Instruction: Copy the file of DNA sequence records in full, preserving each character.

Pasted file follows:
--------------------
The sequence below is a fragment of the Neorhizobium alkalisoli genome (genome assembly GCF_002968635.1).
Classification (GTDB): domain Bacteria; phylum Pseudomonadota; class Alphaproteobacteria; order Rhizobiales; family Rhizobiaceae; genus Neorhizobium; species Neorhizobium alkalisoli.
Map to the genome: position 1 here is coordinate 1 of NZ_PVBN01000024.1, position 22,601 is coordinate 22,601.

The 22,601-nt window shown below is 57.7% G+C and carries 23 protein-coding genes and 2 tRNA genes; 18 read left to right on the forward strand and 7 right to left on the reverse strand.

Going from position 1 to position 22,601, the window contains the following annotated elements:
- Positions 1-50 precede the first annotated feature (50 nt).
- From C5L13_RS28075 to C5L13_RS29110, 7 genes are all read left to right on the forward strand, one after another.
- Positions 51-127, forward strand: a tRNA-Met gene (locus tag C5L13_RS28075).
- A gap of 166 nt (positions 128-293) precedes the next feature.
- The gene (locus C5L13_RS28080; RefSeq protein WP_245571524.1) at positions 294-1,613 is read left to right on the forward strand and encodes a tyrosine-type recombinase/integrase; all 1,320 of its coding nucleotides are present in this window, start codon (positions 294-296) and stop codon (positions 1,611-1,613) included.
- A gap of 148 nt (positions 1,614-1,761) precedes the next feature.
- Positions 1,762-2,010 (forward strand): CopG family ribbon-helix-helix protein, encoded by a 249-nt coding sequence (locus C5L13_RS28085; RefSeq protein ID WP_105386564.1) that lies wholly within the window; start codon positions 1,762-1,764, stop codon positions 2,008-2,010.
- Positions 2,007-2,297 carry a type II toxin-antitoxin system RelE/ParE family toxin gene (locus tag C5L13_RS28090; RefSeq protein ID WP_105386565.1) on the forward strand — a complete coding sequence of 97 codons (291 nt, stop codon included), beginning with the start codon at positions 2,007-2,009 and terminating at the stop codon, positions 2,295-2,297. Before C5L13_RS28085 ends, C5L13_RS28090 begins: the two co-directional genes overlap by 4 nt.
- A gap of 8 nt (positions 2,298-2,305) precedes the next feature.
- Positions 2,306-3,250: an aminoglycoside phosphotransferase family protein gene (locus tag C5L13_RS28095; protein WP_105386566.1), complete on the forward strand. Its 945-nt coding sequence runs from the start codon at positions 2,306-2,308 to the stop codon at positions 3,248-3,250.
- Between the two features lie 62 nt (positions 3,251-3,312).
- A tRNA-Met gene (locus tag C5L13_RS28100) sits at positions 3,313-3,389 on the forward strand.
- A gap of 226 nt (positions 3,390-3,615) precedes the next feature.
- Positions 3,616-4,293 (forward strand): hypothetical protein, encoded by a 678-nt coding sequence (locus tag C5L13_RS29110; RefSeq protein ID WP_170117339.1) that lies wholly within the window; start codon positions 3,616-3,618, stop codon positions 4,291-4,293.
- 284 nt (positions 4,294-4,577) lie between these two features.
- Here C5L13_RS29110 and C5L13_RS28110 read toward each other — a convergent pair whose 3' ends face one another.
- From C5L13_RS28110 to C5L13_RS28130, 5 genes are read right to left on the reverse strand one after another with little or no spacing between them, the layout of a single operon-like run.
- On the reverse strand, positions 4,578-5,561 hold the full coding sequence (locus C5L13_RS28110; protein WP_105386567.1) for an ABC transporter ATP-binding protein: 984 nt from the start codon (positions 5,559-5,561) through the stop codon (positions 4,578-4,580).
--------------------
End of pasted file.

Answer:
The sequence below is a fragment of the Neorhizobium alkalisoli genome (genome assembly GCF_002968635.1).
Classification (GTDB): domain Bacteria; phylum Pseudomonadota; class Alphaproteobacteria; order Rhizobiales; family Rhizobiaceae; genus Neorhizobium; species Neorhizobium alkalisoli.
Map to the genome: position 1 here is coordinate 1 of NZ_PVBN01000024.1, position 22,601 is coordinate 22,601.

The 22,601-nt window shown below is 57.7% G+C and carries 23 protein-coding genes and 2 tRNA genes; 18 read left to right on the forward strand and 7 right to left on the reverse strand.

Going from position 1 to position 22,601, the window contains the following annotated elements:
- Positions 1-50 precede the first annotated feature (50 nt).
- From C5L13_RS28075 to C5L13_RS29110, 7 genes are all read left to right on the forward strand, one after another.
- Positions 51-127, forward strand: a tRNA-Met gene (locus tag C5L13_RS28075).
- A gap of 166 nt (positions 128-293) precedes the next feature.
- The gene (locus C5L13_RS28080; RefSeq protein WP_245571524.1) at positions 294-1,613 is read left to right on the forward strand and encodes a tyrosine-type recombinase/integrase; all 1,320 of its coding nucleotides are present in this window, start codon (positions 294-296) and stop codon (positions 1,611-1,613) included.
- A gap of 148 nt (positions 1,614-1,761) precedes the next feature.
- Positions 1,762-2,010 (forward strand): CopG family ribbon-helix-helix protein, encoded by a 249-nt coding sequence (locus C5L13_RS28085; RefSeq protein ID WP_105386564.1) that lies wholly within the window; start codon positions 1,762-1,764, stop codon positions 2,008-2,010.
- Positions 2,007-2,297 carry a type II toxin-antitoxin system RelE/ParE family toxin gene (locus tag C5L13_RS28090; RefSeq protein ID WP_105386565.1) on the forward strand — a complete coding sequence of 97 codons (291 nt, stop codon included), beginning with the start codon at positions 2,007-2,009 and terminating at the stop codon, positions 2,295-2,297. Before C5L13_RS28085 ends, C5L13_RS28090 begins: the two co-directional genes overlap by 4 nt.
- A gap of 8 nt (positions 2,298-2,305) precedes the next feature.
- Positions 2,306-3,250: an aminoglycoside phosphotransferase family protein gene (locus tag C5L13_RS28095; protein WP_105386566.1), complete on the forward strand. Its 945-nt coding sequence runs from the start codon at positions 2,306-2,308 to the stop codon at positions 3,248-3,250.
- Between the two features lie 62 nt (positions 3,251-3,312).
- A tRNA-Met gene (locus tag C5L13_RS28100) sits at positions 3,313-3,389 on the forward strand.
- A gap of 226 nt (positions 3,390-3,615) precedes the next feature.
- Positions 3,616-4,293 (forward strand): hypothetical protein, encoded by a 678-nt coding sequence (locus tag C5L13_RS29110; RefSeq protein ID WP_170117339.1) that lies wholly within the window; start codon positions 3,616-3,618, stop codon positions 4,291-4,293.
- 284 nt (positions 4,294-4,577) lie between these two features.
- Here C5L13_RS29110 and C5L13_RS28110 read toward each other — a convergent pair whose 3' ends face one another.
- From C5L13_RS28110 to C5L13_RS28130, 5 genes are read right to left on the reverse strand one after another with little or no spacing between them, the layout of a single operon-like run.
- On the reverse strand, positions 4,578-5,561 hold the full coding sequence (locus C5L13_RS28110; protein WP_105386567.1) for an ABC transporter ATP-binding protein: 984 nt from the start codon (positions 5,559-5,561) through the stop codon (positions 4,578-4,580).